PA Lawmakers Debate Mandatory Trash Collection
PITTSBURGH (AP) – Pennsylvania lawmakers are talking about making trash collections mandatory across the commonwealth in order to cut down on illegal dumping and other problems.
Although most residents have trash pickups, no state law mandates that they do. About 600 of the state’s largest municipalities have mandatory garbage collections, according to the Department of Environmental Protection.
“There’s a cost for having that truck drive past your house. If everybody pays, it becomes cheap,’’ Lorin Meeder, environmental programs coordinator for Cranberry, told the Pittsburgh Tribune Review.
In Cranberry, residents pay 56 cents a day to have trash, yard waste and recyclables hauled away. In the eastern part of the state, garbage bills can run more than $300 per year.
Proponents say mandatory trash collection would help address open burning, litter and illegal dumping.
The advocacy group Keep Pennsylvania Beautiful says its ongoing survey has turned up more than 5,300 illegal dump sites containing 16,000 tons of trash in both rural and urban municipalities in 49 counties.
Pennsylvania Department of Transportation records indicate that PennDOT spends about $10 million a year to clear litter from state-maintained highways.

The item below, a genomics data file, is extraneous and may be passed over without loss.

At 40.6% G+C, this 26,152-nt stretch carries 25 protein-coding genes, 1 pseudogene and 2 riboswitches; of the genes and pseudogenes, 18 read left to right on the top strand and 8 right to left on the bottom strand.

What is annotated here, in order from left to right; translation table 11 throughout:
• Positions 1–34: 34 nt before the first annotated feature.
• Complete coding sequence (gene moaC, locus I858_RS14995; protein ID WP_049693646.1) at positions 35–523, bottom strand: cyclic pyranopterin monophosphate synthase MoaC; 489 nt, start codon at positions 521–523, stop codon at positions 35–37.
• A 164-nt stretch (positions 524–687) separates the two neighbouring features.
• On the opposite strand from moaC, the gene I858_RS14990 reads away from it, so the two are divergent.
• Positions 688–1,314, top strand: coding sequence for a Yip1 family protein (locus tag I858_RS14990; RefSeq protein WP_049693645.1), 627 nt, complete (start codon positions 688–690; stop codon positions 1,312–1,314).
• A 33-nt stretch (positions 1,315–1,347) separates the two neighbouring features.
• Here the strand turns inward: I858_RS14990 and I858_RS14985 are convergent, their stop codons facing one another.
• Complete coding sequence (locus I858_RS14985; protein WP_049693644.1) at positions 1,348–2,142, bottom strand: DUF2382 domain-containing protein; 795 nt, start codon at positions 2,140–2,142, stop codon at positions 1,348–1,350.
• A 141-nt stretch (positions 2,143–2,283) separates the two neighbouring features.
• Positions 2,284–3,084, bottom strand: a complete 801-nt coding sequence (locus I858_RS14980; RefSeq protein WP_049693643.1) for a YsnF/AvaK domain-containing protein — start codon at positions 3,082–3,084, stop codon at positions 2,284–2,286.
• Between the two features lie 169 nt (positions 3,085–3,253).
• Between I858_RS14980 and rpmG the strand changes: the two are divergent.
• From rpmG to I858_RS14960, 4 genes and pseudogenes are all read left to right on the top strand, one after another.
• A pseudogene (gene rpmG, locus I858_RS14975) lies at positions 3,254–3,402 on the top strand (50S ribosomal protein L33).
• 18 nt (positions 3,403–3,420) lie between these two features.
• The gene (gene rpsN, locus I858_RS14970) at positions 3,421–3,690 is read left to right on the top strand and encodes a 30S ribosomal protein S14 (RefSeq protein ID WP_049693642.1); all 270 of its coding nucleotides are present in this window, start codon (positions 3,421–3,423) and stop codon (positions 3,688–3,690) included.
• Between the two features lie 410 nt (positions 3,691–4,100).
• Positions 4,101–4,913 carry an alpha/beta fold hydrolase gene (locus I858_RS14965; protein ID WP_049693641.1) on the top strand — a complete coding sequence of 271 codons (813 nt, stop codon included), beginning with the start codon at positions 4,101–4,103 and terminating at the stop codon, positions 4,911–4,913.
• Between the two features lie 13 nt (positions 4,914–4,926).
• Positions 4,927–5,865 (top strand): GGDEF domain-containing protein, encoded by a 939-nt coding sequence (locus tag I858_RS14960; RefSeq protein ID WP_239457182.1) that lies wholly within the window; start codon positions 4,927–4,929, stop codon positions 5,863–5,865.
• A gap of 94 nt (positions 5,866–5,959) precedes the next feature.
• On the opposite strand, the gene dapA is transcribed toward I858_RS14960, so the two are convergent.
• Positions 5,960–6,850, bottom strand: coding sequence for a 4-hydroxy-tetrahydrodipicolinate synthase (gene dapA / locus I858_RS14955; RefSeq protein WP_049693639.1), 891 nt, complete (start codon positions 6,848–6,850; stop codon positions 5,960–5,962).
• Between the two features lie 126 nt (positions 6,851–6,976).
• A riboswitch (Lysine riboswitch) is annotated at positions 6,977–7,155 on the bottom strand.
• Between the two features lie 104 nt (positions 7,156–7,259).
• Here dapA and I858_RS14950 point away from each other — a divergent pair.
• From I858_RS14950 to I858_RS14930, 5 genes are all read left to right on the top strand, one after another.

Joe Divack, 67, of Squirrel Hill, one of the volunteers who work with Allegheny Cleanways to clean up illegal dumpsites, said mandatory trash collection will help.
“I think you’re really headed in the right direction,’’ said Divack. “It’s unfortunately true that illegal dumping is a much bigger problem in western Pennsylvania than many people know about.’’
Opponents, however, say a one-size-fits-all approach to trash collection wouldn’t work.
“We’ve heard the arguments of waste haulers and statewide environmental groups. A lot of the state is very rural,’’ said Elam Herr, assistant executive director of the Pennsylvania State Association of Township Supervisors. “It’s difficult to have mandatory trash collections.’’
Tim O’Donnell, president of the Pennsylvania Waste Industries Association, said the bottom line is not hard to figure out.
“From an economic perspective, the closer together the houses are, the less expensive it will be for customers,’’ he said.
The goal of a new law would be to “ bring litter down and recycling up,’’ said Craig Brooks, executive director of the Joint Legislative Air and Water Pollution Control and Conservation Committee, which expects to hold a couple of meetings on the issue this summer.
Wade Fenton hasn’t paid the garbage bill for his East Huntingdon farm as a protest of mandatory collections the township initiated three years ago.
“Since 1941, we took care of our own trash. ... We burned it, buried it, whatever,’’ said Fenton, 80, who has a slew of letters and nonpayment notices from his hauler. “I’m mad. I want `em to take me to jail.’’
But township officials say the mandatory collections have helped cut down on trash problems.
Some roads were used as dumps. ... That’s ceased,’’ supervisor Howard J. Keefer said. “It’s nothing like it used to be.’’